AWESOME WAYS TO RAISE YOUR GRADE IN ENGLISH @ HIGH SCHOOL – 5

pexels-photo-416322.jpegSo far the journey on the  topic AWESOME WAYS TO RAISE YOUR GRADE IN ENGLISH @ HIGH SCHOOL has taken us through these topics, which can easily be accessed here . . .

This post has special focus on USING NUMBERS IN WRITING.

USING NUMBERS IN WRITING

Except for a few basic rules, spelling out numbers as opposed to using figures (also called numerals) is largely a matter of writers’ preference.

Again, CONSISTENCY is the key.

Spell out all numbers beginning a sentence, eg:

  • Twenty-three hundred sixty-one victims were hospitalized.
  • Nineteen fifty-six was quite a year.

Some make an exception for years, eg: 1956 was quite a year.

Hyphenate all compound numbers from twenty-one through ninety-nine, eg:

  • Forty-three people were injured in the train wreck.
  • Twenty-seven of them were hospitalized.

Hyphenate all written-out fractions, eg:

  • We recovered about two-thirds of the stolen cash.
  • One-half is slightly less than five-eighths.

However, do not hyphenate terms like a third or a half.

It is not necessary to use a decimal point or a dollar sign when writing out sums of less than a dollar, eg:

  • Not Advised: He had only $0.60.
  • Better: He had only sixty cents. OR He had only 60 cents.

Do not add the word “dollars” or “pounds” to figures preceded by a dollar/pound sign.

  • Incorrect: I have $1,250 dollars in my checking account.
  • Correct: I have $1,250 in my checking account.

For clarity, use noon and midnight rather than 12:00 PM and 12:00 AM.

AM and PM are also written A.M. and P.M. OR a.m. and p.m., OR am and pm.

Some put a space between the time and AM or PM, eg: 8 AM; 3:09 P.M.; 11:20 p.m.

Others write times using no space before AM or PM, eg: 8AM; 3:09PM.; 11:20pm.

For the top of the hour, some write 9:00 PM, whereas others drop the :00 and write 9 PM (or 9 p.m., 9pm, etc.).

Using numerals for the time of day has become widely accepted, eg:

  • The flight leaves at 6:22 a.m.
  • Please arrive by 12:30pm sharp.

However, some writers prefer to spell out the time, particularly when using o’clock, eg:

  • She takes the four thirty-five train.
  • The baby wakes up at five o’clock in the morning.

pexels-photo.jpgMixed fractions are often expressed in figures unless they begin a sentence, eg:

  • We expect a 5 1/2 percent wage increase.
  • Five and one-half percent was the expected wage increase.

The simplest way to express large numbers is usually best, eg:

  • twenty-three hundred (simpler than two thousand three hundred)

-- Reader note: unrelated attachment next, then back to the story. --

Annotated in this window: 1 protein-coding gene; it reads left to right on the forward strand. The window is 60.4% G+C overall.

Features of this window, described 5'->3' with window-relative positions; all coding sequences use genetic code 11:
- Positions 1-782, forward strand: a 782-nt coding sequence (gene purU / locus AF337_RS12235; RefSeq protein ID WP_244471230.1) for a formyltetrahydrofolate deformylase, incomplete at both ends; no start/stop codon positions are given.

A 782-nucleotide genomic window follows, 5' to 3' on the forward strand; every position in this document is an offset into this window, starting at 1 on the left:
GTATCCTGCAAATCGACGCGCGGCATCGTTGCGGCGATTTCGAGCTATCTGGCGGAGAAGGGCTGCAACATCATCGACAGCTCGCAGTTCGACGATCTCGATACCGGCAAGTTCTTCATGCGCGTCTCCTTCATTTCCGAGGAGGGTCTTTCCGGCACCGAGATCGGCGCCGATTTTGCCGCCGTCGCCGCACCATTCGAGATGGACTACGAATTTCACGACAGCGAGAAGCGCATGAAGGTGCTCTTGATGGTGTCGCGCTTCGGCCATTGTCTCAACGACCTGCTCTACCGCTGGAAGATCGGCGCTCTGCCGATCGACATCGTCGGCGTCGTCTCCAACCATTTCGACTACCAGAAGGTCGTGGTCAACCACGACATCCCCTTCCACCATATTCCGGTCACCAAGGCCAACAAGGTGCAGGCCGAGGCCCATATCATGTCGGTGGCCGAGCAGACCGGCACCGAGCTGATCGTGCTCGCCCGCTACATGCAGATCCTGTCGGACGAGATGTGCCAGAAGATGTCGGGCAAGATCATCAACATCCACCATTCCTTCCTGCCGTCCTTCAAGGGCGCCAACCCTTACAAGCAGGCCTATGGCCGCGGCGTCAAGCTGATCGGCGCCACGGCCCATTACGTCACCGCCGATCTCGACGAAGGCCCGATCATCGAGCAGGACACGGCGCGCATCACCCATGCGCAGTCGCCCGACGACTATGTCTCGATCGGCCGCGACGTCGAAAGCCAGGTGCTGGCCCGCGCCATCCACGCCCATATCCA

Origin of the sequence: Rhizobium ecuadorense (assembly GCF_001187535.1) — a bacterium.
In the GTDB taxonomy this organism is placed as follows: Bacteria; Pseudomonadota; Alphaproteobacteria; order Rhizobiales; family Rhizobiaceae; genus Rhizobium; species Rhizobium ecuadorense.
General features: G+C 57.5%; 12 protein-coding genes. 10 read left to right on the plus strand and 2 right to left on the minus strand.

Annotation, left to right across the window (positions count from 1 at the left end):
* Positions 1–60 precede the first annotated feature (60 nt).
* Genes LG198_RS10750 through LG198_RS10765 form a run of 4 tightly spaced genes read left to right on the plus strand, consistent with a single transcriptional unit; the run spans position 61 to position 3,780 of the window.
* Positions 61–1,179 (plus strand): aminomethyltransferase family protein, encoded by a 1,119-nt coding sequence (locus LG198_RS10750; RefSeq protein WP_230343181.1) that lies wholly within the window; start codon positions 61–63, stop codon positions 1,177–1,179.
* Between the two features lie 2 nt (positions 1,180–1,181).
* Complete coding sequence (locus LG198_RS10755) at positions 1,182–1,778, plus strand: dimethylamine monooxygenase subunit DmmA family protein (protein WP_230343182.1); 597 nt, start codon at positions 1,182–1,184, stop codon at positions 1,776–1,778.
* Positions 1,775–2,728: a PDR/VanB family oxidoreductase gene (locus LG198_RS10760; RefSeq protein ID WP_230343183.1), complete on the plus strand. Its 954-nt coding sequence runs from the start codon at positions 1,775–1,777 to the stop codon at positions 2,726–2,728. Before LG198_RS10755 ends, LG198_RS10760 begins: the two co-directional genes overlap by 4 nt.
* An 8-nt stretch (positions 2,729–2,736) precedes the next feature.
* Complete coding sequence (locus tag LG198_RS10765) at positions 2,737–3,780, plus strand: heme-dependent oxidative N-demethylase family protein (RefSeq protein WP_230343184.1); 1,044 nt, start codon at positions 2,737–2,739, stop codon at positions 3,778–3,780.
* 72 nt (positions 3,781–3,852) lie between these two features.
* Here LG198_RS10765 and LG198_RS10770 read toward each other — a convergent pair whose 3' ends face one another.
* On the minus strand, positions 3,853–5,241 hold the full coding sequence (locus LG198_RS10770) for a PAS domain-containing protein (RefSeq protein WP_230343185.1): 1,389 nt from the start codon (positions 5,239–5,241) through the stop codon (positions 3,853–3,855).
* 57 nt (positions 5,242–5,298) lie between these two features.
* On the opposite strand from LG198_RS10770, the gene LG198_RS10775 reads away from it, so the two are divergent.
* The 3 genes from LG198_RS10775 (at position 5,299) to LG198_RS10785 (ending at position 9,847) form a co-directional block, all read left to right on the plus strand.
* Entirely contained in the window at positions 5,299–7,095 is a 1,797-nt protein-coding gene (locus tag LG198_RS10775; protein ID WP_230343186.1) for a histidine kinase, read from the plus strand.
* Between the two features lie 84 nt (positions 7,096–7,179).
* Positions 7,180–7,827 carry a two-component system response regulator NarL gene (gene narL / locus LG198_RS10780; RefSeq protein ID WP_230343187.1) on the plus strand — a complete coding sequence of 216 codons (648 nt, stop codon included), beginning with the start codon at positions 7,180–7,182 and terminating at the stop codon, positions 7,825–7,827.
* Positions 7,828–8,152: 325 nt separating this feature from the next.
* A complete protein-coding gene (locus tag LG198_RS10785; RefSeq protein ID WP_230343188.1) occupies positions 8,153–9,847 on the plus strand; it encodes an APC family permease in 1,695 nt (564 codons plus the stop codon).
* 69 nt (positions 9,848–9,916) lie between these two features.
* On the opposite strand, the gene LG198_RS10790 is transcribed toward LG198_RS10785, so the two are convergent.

• Large round numbers are often spelled out, but be consistent within a sentence.

Consistent: You can earn from one million to five million dollars.

Inconsistent: You can earn from one million dollars to 5 million dollars.

Write decimals using figures. As a courtesy to readers, many writers put a zero in front of the decimal point, eg:

  • The plant grew 0.79 inches last year.
  • The plant grew only 0.07 inches this year.

When writing out a number of three or more digits, the word is not necessary. However, use the word to express any decimal points that may accompany these numbers, eg:

  • one thousand one hundred fifty-four dollars
  • one thousand one hundred fifty-four dollars and sixty-one cents
  • Simpler: eleven hundred fifty-four dollars and sixty-one cents

When writing out numbers above 999, do not use commas.

  • Incorrect: one thousand, one hundred fifty-four dollars, and sixty-one cents
  • Correct: one thousand one hundred fifty-four dollars and sixty-one cents

The following examples are typical when using figures to express dates, eg:

  • the 30th of June, 1934
  • June 30, 1934 (no -th necessary)

When spelling out decades, do not capitalize them, eg:

  • During the eighties and nineties, the U.S. economy grew.

When expressing decades using figures, it is simpler to put an apostrophe before the incomplete numeral and no apostrophe between the number and the s, eg:

  • During the ’80s and ’90s, the U.S. economy grew.

Some writers place an apostrophe after the number, eg:

  • During the 80’s and 90’s, the U.S. economy grew.
  • Awkward: During the ’80’s and ’90’s, the U.S. economy grew.

You may also express decades in complete numerals. Again, it is cleaner to avoid an apostrophe between the year and the s, eg:

  • During the 1980s and 1990s, the U.S. economy grew.

Dear Reader,

Some of the issues raised here are general knowledge. If that was the case, well, what a refresher course you have had. If this has been handy to you, I would really appreciate a comment from you. Thanks.

Good luck in all your endeavours.

As of old: Be EMPOWERED and EXCEL! 

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